Ligands which find use in the present invention are "small molecular weight" ligands meaning that they are smaller in terms of molecular weight than the first species of interest with which they interact. In this regard, by "smaller" is meant that the molecular weight of the ligand is from about 0.5 to 99.5% of that of the species with which it interacts, preferably from about 5 to 90%, more preferably from about 10 to 80°, and usually from about 20 to 75% of the molecular weight of the species with which it interacts. Ligands that find use in the present invention (are capable of interacting with the first species of interest through affinity, hydrophobic and/or ionic interactions and include, for example, proteins, including antibodies, peptides, nucleic acids, saccharides, amino acids, organic and inorganic molecules, multi-ionic molecules (i.e., molecules possessing more than one ionic group), and the like. The term "ligand" as defined herein is not intended to encompass monovalent ionic species such as protons, metal ions, and the like.

Ligands which find use in the present invention may be known and available to the ordinarily skilled artisan or may be readily identified using routine screening techniques. For example, one may screen combinatorial oligopeptide or oligonucleotide libraries to identify library members which are capable of interacting with the first species of interest, thereby allowing the identification of ligands which potentially will find use in the present invention. Those library members which interact with the first species of interest can then be optionally screened for the inability to interact with the second species of interest. In this regard, it is noted that techniques for preparing and screening combinatorial libraries for members capable of interacting with a target molecule are well known in the art.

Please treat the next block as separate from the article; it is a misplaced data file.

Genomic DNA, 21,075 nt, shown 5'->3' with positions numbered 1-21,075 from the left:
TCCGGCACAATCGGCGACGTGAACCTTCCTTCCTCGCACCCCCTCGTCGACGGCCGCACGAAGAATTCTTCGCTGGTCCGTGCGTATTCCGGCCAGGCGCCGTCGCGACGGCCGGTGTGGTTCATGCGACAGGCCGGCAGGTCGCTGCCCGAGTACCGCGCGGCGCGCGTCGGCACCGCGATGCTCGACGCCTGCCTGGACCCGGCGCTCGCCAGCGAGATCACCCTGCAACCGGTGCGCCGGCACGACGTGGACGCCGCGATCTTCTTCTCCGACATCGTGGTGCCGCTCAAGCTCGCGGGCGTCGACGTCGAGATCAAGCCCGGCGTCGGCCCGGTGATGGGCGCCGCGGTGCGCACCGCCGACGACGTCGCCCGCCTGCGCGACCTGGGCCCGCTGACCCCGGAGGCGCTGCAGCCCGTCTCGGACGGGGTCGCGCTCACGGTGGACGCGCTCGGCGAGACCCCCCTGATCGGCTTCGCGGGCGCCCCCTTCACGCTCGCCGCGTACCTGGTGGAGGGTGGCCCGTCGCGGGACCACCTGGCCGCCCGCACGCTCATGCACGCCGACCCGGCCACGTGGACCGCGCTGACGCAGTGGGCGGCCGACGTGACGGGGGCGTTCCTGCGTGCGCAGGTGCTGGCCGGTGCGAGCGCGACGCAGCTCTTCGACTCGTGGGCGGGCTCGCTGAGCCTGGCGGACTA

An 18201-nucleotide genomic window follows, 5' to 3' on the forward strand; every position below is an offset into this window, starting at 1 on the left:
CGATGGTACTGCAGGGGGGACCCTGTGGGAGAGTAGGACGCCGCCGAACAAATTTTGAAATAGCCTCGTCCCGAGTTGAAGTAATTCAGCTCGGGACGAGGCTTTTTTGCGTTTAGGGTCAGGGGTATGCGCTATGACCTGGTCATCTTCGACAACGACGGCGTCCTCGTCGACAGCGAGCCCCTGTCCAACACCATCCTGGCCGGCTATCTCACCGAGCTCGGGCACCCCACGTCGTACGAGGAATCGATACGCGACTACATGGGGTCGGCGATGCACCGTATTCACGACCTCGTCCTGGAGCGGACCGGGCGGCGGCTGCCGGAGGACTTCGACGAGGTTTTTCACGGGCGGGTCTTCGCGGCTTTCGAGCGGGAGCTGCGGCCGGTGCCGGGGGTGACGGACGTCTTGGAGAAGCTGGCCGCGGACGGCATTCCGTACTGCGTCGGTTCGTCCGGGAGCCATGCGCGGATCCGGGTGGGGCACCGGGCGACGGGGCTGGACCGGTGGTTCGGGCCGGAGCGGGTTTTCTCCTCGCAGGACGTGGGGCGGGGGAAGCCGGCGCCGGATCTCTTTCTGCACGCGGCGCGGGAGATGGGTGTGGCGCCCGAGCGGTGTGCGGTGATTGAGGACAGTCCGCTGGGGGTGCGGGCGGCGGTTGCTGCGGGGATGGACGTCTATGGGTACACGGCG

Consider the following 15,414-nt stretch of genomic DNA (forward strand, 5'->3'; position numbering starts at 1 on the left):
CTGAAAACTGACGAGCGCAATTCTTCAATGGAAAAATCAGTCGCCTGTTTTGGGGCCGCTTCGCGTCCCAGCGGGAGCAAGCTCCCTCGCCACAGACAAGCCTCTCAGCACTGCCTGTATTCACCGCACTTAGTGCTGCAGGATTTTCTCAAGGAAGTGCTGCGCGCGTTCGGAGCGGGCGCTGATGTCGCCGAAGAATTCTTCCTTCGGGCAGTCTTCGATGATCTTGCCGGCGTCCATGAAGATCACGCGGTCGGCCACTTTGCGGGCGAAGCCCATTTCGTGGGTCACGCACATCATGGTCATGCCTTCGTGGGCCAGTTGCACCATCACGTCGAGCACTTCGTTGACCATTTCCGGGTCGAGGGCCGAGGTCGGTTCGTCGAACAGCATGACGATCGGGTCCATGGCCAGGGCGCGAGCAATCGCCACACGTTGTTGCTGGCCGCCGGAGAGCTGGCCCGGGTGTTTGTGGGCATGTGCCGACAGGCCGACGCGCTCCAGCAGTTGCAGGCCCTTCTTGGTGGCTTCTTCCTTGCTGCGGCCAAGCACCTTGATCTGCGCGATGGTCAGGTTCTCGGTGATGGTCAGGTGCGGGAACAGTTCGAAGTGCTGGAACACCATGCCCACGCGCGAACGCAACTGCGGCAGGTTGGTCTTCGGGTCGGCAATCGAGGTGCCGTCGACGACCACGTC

By "species of interest/ligand complex" or grammatical equivalents thereof is meant the complex that is formed when one or more small molecular weight ligands interact with a species of interest, thereby altering the molecular weight, hydrodynamic volume and/or isoelectric point of the species of interest and, in turn, rendering it capable of being separated from other species present in a free solution mixture. By "capable of being separated" or grammatical equivalents thereof is meant that molecular separation techniques which are currently known or which may be developed in the future are capable of separating the first species of interest/ligand complex from the second species of interest to provide a composition that is essentially free of the second species of interest. By "essentially free" is meant that the second species of interest is either absent in the composition or is present in the composition to an extent that does not interfere with any desired function of the purified first species of interest. The individual components of a species of interest/ligand complex are often capable of dissociation, thereby allowing for the separation and purification of those individual components after the complex is separated from other components present in a fluid mixture.

With respect to species of interest and ligands, the term "separating" means that a component or components are purified away from other component(s) present in a fluid mixture. Various molecular separation techniques are known in the art and will find use herein, including membrane filtration and chromatography techniques.